Early on, not long after having left behind the cheerful days of infancy and schooling, these young women start to intensely experience the fight for life, to earn one’s daily bread with the sweat of one’s own face. They aren’t familiar with the ease of life nor with the laziness of days spent reading a novel or relaxing during a walk in the forest. Mondays, Tuesdays, Wednesdays and the rest of the working week are all the same for them. They leave home in a hurry, get on the tram or train, traveling almost always in discomfort and they go to the stores, the offices, the factories or to the sweet shops. They are always waiting for their Prince Charming, of the Delly or Ardel type, who never comes.

The woman today works all over. This is one of the biggest contemporary realities. The Revista da Semana wanted to focus on a quick story about the life of one of these factory workers in Rio de Janeiro. It isn’t the kind of life that differs from the others, on the contrary. It also has its bitterness and its distractions, its sadness and its happiness. And there’s a good matinee at the Encantado or Madureira cinema, in which one can see Henri Garat or Dorothy Lamour. And one day the definitive boyfriend comes along. It isn’t the Prince Charming conjured up in the calming romance novels, but rather a work colleague, a flatmate, or the brother of a female friend.

At last, this is how life is. Dreams only exist because they don’t come true, otherwise they wouldn’t be dreams.

The female characteristic which one can most easily find in the working woman is vanity. They all get dolled up, carefully brushing their hair, looking just right, never forgetting a woman’s common chores. That’s why we said just prior — the young women who work are just like other young women.

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Norma works in one of the hundreds of factories in Rio, one of the thousands of factories in Brazil.

RS – What kind of things do you like to read, Norma?

N – Romance novels and newspapers made for young people. I don’t know anything about war, I never did, nor do I want to. Besides, Yugoslavia is a difficult word and I don’t even know where Greece is. In terms of newspapers, I only like those that have stories about Zé Mulambo or Tarzan.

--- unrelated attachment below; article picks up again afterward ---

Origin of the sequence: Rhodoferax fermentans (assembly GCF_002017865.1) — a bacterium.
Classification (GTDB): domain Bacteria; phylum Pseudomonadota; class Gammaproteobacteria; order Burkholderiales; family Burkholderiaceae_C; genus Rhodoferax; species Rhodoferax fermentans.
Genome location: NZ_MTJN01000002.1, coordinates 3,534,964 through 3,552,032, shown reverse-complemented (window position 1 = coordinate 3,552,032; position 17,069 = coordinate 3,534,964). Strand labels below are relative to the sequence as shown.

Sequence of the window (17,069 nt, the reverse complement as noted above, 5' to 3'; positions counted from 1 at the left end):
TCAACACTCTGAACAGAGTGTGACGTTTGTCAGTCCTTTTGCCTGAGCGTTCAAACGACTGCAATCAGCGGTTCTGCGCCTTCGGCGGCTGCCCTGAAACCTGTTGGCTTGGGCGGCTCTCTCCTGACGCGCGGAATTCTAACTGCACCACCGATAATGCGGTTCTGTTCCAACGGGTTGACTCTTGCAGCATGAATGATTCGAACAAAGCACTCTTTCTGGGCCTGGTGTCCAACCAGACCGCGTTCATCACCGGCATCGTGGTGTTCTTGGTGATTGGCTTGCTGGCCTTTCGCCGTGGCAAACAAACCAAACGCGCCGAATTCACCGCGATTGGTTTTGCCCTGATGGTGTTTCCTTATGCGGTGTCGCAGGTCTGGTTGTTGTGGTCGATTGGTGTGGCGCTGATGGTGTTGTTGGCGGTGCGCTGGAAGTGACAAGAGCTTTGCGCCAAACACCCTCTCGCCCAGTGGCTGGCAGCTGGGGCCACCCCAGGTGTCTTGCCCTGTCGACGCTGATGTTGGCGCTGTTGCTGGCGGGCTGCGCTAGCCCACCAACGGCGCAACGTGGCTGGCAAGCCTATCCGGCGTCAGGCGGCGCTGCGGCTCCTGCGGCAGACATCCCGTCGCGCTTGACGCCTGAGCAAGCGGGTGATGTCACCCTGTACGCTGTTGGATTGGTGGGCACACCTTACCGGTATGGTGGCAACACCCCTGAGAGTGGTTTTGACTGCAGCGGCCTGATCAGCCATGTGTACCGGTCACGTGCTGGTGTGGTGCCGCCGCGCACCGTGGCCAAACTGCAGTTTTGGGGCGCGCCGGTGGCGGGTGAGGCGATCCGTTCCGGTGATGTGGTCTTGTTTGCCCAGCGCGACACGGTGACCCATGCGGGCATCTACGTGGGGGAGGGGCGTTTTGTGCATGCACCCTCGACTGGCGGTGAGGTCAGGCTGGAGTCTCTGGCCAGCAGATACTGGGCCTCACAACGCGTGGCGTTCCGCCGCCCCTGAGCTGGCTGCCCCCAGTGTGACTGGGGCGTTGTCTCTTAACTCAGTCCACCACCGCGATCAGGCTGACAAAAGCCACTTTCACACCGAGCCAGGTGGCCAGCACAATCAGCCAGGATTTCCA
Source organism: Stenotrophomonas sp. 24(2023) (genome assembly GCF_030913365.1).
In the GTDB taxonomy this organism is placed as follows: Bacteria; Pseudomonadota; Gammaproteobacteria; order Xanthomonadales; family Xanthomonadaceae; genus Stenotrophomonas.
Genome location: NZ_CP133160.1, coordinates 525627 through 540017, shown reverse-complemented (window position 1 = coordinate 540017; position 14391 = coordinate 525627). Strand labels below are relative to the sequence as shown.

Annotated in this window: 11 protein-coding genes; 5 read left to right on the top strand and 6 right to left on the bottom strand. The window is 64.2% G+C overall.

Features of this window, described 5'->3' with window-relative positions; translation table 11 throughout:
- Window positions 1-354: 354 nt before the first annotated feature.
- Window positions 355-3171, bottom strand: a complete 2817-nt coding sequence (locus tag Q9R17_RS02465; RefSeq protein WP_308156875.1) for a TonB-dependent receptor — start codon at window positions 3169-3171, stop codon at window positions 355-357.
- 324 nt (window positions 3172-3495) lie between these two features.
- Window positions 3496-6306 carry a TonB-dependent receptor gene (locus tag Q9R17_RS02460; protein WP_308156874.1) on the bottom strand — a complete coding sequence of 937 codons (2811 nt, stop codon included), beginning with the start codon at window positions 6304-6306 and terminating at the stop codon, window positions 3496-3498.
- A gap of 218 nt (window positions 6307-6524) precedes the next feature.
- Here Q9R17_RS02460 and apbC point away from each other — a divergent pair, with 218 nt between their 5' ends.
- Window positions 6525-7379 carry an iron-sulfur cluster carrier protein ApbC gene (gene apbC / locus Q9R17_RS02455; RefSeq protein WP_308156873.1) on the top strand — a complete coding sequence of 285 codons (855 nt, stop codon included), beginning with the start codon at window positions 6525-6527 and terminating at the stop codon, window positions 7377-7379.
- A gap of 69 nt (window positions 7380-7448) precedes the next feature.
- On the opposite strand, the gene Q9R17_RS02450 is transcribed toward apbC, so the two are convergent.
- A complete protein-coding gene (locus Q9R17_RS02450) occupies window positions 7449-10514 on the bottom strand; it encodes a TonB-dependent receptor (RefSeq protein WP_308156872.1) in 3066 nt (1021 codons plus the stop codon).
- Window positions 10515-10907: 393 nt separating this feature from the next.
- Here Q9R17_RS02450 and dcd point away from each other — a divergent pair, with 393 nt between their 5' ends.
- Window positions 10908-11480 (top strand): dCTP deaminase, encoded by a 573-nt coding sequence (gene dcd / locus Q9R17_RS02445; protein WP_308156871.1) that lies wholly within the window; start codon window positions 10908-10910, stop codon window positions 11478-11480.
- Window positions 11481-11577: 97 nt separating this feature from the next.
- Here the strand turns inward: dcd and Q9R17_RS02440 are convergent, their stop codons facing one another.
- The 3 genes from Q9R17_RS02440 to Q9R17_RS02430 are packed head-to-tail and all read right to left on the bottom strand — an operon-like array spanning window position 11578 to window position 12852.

RS – Do you like to live in the suburbs?

N – No, and I still have yet to meet any young woman that likes living in the suburbs. It seems like romance novelists and poets go around complimenting the suburbian girl, but we would prefer to be from other places and not get those compliments. Though with the guys it’s different. Most of them really like the suburbs.

RS – And the movies, Norma?

N – Movies are the most wonderful thing in the world. We love movies above all else that exists. A lot of people would commit suicide if there were no more movies. Circuses are also good because of the orchestra at the front before the show starts.

RS – Do you date?

N – No. We talk a lot and once in a while with different guys, but we don’t date. Dating, for us, is very dangerous.

RS – Have you been to Corcovado, Sugarloaf, Copacabana or Santa Tereza?

N – No, no, no and no.

RS – And Paquetá?

N – Yes! Lots of times, for delicious picnics. Oh, how it’s nice!

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This quick talk happened at the Encantado station, while waiting for a train to arrive. All of a sudden, a tram appeared. Norma and her colleagues didn’t get on at the wagon in front of us, but they ran down to get in another that was further back.

RS – Why didn’t you get on the other, Norma?

N – Because we bought second-class tickets.

One of the girls who was in her company said, sadly, “We’re poor travel companions, aren’t we?”

For the first time we were melancholic, as those women thought that traveling second-class was a huge difference and that we took ‘notice’ of the fact. We could give them philosophic lessons to prove that these external things aren’t important. But what better response is there than the palpitable truth?

RS – Well, girls. We, too, are traveling in second-class!

10-05-41 P1                        10-05-41 P2

Cariocas kissing in cars – 1935


Going through the 1930s archives of Careta magazine, I found the short article below which struck me for the image of Carioca couples freely sitting in their cars at lookout points in Rio for some face time. Since air-conditioning didn’t exist, I imagine they did this with their windows down and not, ahem, paying much attention to their surroundings.

Throughout the years I’ve spent studying historical Rio, I’ve always sort of wondered when the city became violent, and my instinct has always told me this happened around the 1950s onward (I’m not alone, by the way).